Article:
• Use of three main global tools to inform efforts to improve WASH in HCFs — the Joint Monitoring Programme WASH Service Ladder for WASH in HCF, the Eight Practical Steps for WASH in HCFs and WASH FIT
  • CSOs’ role in supporting governments’ action — global approaches for WASH in HCFs

The recommendations should inform CSOs’ future project designs and advocacy to important sector actors to improve support for universal coverage and access to WASH in HCFs by 2030.

A blue graphic featuring the thumbnail cover of this resource

 Read our #GHD2023 insight from our recent visit to PNG

Clean Hands are within reach, but they need to be in reach for all

Did you know?

Three Water for Women partners are members of Papua New Guinea’s WASH in HCF technical working group (TWG). As part of this TWG, WaterAid, World Vision and Plan International support bi-monthly WASH in HCF stakeholder meetings alongside other multi-sector stakeholders including the World Health Organization (WHO) and UNICEF. In PNG, a national WASH Coordination Group was initially established in 2015 after the promulgation of the PNG WASH policy to provide secretariat and administrative support for WASH implementation. After losing momentum, in 2021 the TWG was reformed and empowered to improve sector coordination at the national level.

WaterAid also helped to facilitate the terms of reference for implementing steps one to three of the WHO/UNICEF Eight Practical Steps for WASH in HCFs, and used this framework to conduct a situation analysis of WASH in HCFs in PNG in 2022. It found that many HCFs in PNG lack basic services across all domains of WASH, waste management and environmental cleaning, with sanitation and waste management services having the most significant gaps and rural areas with much less access to basic services than urban areas. The situation analysis highlighted the urgent action needed for PNG to achieve its ambitious goal of reaching universal coverage and targets for WASH in HCFs by 2030. Findings have been shared with TWG members and are being used to advocate for targeted support, including from potential investors in WASH in HCFs.

These partners, along with Live and Learn Environmental Education and local partners, form Water for Women’s PNG WASH Consortium, WASH Em Bikpela Samting (WEBS). Leveraging their collective experience, evidence, learning and strong relationships, WEBS is working across PNG's Central, Morobe and New Ireland provinces, the Autonomous Region of Bougainville and National Capital District to address climate change impacts on WASH and build a strong enabling environment for climate-resilient and inclusive services.

In these project locations, climate-resilient WASH infrastructure is rare. Communities are highly reliant on shallow hand dug wells, surface water and rainwater harvesting, rather than piped systems. Most have unimproved sanitation facilities or practice open defection. Systems strengthening is a core focus to ensure sustainable and lasting impact beyond the life of the project. WEBS aims to directly benefit 47,615* people by the end of 2024 through improved access to climate-resilient and inclusive WASH in schools, healthcare facilities and communities.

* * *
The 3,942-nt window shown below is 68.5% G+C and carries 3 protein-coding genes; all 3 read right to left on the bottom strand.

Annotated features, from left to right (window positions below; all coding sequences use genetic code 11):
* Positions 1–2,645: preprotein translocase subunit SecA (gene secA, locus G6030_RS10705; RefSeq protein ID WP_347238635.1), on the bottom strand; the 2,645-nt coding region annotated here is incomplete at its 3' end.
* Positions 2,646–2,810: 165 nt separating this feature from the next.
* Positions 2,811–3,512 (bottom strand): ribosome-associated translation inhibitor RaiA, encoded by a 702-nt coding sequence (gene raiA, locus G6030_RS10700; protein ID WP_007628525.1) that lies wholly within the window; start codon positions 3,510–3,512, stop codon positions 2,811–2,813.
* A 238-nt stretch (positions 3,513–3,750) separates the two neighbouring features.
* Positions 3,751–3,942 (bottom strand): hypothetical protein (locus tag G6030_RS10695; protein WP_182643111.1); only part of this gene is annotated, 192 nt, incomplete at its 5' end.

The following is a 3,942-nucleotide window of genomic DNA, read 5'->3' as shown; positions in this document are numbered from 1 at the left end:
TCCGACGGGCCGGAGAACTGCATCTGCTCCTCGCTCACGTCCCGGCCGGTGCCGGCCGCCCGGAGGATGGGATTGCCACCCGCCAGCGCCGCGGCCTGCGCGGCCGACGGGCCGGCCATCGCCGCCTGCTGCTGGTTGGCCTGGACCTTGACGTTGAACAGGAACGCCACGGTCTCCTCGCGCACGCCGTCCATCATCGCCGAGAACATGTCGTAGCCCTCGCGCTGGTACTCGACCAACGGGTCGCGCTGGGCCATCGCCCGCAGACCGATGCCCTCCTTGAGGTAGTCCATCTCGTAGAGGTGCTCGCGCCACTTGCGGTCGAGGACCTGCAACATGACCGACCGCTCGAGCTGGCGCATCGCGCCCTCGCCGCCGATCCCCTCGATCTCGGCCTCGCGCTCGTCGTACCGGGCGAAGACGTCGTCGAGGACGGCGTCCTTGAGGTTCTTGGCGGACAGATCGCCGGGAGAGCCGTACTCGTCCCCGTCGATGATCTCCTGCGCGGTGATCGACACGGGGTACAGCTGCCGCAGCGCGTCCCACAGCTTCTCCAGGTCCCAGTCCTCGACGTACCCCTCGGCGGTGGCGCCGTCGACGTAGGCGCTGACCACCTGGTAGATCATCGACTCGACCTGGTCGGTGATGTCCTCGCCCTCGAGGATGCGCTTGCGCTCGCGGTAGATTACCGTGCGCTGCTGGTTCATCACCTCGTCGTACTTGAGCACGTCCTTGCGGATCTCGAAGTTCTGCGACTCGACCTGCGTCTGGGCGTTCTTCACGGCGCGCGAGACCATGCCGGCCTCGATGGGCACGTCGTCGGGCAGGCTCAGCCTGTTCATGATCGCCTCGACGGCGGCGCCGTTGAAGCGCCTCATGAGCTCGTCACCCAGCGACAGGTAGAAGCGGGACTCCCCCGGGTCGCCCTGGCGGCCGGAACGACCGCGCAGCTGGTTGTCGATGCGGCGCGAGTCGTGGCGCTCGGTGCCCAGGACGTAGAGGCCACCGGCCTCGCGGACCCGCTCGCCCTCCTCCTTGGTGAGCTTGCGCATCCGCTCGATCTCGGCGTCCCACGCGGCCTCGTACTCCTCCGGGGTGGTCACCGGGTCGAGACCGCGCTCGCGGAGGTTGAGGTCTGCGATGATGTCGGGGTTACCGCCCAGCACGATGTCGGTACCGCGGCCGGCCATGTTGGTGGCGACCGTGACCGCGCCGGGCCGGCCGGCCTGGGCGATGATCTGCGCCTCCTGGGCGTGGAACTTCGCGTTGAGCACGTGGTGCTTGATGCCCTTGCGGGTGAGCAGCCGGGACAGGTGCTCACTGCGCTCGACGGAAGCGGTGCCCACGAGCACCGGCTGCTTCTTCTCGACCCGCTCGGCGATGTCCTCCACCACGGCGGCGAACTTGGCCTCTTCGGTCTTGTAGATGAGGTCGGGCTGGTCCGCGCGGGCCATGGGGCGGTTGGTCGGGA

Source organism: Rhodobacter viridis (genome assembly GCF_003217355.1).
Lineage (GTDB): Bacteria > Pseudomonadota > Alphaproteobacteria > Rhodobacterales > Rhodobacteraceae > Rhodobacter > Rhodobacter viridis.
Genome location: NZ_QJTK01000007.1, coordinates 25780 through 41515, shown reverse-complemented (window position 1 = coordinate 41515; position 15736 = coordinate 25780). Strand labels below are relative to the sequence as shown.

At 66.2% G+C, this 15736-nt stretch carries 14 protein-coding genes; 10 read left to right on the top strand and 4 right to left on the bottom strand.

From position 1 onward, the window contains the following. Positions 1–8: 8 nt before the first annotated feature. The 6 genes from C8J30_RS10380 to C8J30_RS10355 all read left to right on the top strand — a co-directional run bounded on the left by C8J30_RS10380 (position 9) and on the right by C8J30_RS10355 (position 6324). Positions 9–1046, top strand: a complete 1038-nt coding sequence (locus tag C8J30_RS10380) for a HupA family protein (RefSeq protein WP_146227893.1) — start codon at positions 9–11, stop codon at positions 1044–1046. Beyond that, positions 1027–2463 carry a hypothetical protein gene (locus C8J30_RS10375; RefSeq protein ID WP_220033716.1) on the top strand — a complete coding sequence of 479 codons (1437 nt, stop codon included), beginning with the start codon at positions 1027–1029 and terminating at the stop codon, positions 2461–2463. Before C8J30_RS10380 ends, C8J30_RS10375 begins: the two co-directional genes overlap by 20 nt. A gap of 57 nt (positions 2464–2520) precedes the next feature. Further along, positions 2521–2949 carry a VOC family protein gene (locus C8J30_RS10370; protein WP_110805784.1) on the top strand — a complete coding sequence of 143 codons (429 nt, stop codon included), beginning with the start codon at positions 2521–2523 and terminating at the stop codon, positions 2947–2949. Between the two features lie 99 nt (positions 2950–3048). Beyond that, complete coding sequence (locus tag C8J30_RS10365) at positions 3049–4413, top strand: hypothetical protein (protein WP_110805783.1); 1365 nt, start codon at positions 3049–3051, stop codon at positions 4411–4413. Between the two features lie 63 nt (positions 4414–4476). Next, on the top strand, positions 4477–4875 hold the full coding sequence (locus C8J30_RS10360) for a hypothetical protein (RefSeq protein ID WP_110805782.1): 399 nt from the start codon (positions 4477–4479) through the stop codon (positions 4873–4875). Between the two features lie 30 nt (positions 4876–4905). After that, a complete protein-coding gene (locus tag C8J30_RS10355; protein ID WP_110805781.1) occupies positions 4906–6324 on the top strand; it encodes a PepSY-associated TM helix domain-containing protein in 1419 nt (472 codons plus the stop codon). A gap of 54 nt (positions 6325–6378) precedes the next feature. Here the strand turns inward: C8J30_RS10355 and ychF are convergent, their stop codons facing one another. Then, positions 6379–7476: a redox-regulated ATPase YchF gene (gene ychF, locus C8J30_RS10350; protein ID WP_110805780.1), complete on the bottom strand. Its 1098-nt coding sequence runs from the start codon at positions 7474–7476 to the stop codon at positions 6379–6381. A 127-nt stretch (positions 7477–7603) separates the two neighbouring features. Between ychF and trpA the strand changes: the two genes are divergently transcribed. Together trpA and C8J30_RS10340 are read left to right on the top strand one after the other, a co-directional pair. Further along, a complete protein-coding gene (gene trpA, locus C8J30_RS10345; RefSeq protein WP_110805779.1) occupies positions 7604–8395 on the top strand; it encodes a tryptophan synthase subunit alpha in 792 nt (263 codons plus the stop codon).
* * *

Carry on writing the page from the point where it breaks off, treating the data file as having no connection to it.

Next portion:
More photos from our projects below celebrating handwashing!

A young girl and boy wash their hands at a handwashing station in India
CFAR in India
A young girl is viewed from below as she washes her hands with a tippy tap on a sunny day in Vanuatu
World Vision in Vanuatu
A close up of hands and arms being washed at an outdoor handwashing station at a health facility in Lao PDR
SNV in Lao PDR
A mother and young boy crouch to wash their hands at a water tank in Pakistan
IRC in Pakistan
A group of primary school students in a blue and maroon uniform stand outside a classroom smiling and waving their hands
Plan International in Solomon Islands
A teacher shows her students how to wash their hands properly at a school in Indonesia
Plan International in Indonesia
A Bhutanese man leans over to wash his hands at an outdoor sink attached to a home in a rural gewog in Trashigang. He is wearing a red shirt and maroon skirt. It is a rural village setting.
SNV in Bhutan
A woman uses a tippy tap to wash her hands with soap and water in rural Manufahi, Timor-Leste. She is smiling at the camera as she rubs her soapy hands together. The
WaterAid in Timor-Leste



[2] WHO / UNICEF, Half of health care facilities globally lack basic hygiene services (media release), WHO/UNICEF Joint Monitoring Programme, Geneva/New York, 30 August 2022

Contact Us